Thursday 4 Apr, SVI day 11, Vieques: Scooter trip in the morning and another evening out. But our opinion of Vieques takes a U-turn after the outboard engine gets stolen.
We have to return the scooter by 10.30am, so early alarm was set to allow ourselves one last ride this morning. We enjoyed it so much yesterday that we wanted to make the most of the rental time we have left.
Armed with the drone we head back to the south-west coast to get the aerial view of the beautiful long beach there and the avenue of palm trees. This is one of our favorite spots on Vieques, we could ride the scooter all day in this wilderness. Again, not a soul about in the area.
Perfect timing for our drone flight, just before dark clouds start approaching and the wind picks up.
With an hour to spare, we head north to explore a couple of paved roads which we didn’t ride on yesterday. And we find ourselves in a hilly area, with some good looking properties scattered around. This must be the affluent neighborhood of the island.
Down on the north side we head to Isabel II town to fuel up (all petrol stations are in this town). And while there we pay a short visit to the supermarket for fresh vegetables. Which we found some of, but the check-out queues were ridiculously long and no point wasting 30 min to pay $6 for 2 tomatoes! So we walk out empty handed. Salad can wait till Puerto Rico!
As we scooter out of Isabel we see a horse picking garbage bags out of a dumpster and laying them on the road. It did it so gracefully you could almost imagine the horse also putting them back in the dumpster once it had what it wanted! A local lady told us last evening that horses here eat the garbage, but to actually see them picking up one bag at a time was surprising to say the least. And indeed, these 10,000 horses (if this is the real number) are a pest. And to think we were laughing seeing chickens feeding themselves in the dumpsters…(such a common fact that a local craft brewery in St.Thomas named one of their beers DumpsterCock!)
While driving back towards Esperanza town where we are anchored few rain clouds come our way, but luckily we don’t get too wet this time. Good timing again, as when we arrive in town we realize there must have been serious rain here.
As we return the scooter we talk to the guy about security. Again he mentions that they have had 5 scooters stolen so far this year. On that note we take a look at the dinghy, which is still on the dock, with engine.
Across the road, at Cafe Del Mar, we search for freshly baked bread. They do not sell any, it’s baked for the meals in restaurant only. Hm, too bad. We do smell fresh coffee though, and enticed by the espresso machine we decide to treat ourselves with coffee and breakfast. The coffee was below our expectations but the food was yummy.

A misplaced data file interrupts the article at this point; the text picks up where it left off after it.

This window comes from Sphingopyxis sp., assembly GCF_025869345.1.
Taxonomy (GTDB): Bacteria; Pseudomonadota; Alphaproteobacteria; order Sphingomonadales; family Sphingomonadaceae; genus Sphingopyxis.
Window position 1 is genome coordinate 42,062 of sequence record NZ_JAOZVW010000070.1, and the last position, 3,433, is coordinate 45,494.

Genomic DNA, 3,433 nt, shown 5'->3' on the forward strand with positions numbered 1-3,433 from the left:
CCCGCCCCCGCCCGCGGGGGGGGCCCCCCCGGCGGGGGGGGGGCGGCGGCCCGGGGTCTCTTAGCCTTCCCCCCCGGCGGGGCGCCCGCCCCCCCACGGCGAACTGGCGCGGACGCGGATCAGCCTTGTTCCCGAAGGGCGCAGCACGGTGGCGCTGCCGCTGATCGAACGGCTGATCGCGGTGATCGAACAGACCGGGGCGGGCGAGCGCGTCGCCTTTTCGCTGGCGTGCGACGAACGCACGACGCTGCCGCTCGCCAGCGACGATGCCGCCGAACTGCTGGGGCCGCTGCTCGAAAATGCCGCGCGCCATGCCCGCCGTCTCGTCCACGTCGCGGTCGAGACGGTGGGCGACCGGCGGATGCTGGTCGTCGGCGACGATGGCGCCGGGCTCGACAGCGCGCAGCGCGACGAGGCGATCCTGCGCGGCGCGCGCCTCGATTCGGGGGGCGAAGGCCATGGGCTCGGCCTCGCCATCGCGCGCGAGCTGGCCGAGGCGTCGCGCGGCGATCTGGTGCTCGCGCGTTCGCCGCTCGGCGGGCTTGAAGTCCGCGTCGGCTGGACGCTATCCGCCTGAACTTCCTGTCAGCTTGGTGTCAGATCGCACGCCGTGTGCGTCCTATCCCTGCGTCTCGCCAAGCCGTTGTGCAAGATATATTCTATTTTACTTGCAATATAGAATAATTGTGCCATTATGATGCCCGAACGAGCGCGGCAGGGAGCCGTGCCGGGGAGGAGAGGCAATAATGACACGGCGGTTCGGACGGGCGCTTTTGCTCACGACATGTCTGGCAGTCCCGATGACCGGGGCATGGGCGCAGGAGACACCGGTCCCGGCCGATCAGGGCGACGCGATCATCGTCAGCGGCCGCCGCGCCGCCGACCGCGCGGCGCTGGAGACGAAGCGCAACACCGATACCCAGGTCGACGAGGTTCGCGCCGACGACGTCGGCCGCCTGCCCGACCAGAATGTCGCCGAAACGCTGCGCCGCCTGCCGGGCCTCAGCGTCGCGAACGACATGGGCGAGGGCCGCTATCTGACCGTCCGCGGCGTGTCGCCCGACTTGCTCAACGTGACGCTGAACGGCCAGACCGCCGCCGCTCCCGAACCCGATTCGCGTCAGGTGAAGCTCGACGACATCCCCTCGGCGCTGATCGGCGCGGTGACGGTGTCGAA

Same as in all the bars and restaurants we previously had drinks or food at, we inquire on the availability of WiFi. And guess what, there is none here either. Lately we find the lack of WiFi most upsetting :(. Not only we can’t upload our blog posts on time, but we can’t even check emails or browse for information that we need for the next legs of our trip. This has become our biggest frustration. Well, maybe together with not having natural yogurt and fresh bread.
And in the meantime it keeps on raining. We walk back to the dinghy on the equilibrium-challenging jetty and we find a fair amount of rain water in the dinghy. With more dark clouds coming our way. This weather made us decide to stay put and have an admin day onboard instead of the previously planned afternoon on the beach.
Back to Cloudy Bay, I take advantage of the rain and wash the windows and generally use the fresh water to wipe down the coachroof. Seems a while since we had decent rain.
After that I adjust our anchoring because with this wind of 20-25 knots, not only are we kiting all over the place but the swell is hitting us side on making us roll. When we originally anchored and I swam to check it, I noted a nearby abandoned mooring bolt on the seabed. As the anchor was in thick seagrass I was a bit nervous to leave the boat while we took a day on the scooter.
Last time we were anchored in such thick seagrass, in Greece, we saw Cloudy Bay dragging anchor as we sipped a cocktail on the beach! She had pulled up a football field sized piece of turf and was heading out to sea all by herself! So with this in my mind, I took a mooring line and tied it to the mooring bolt, and the other end loosely around the bow cleat, for added security in case we drag.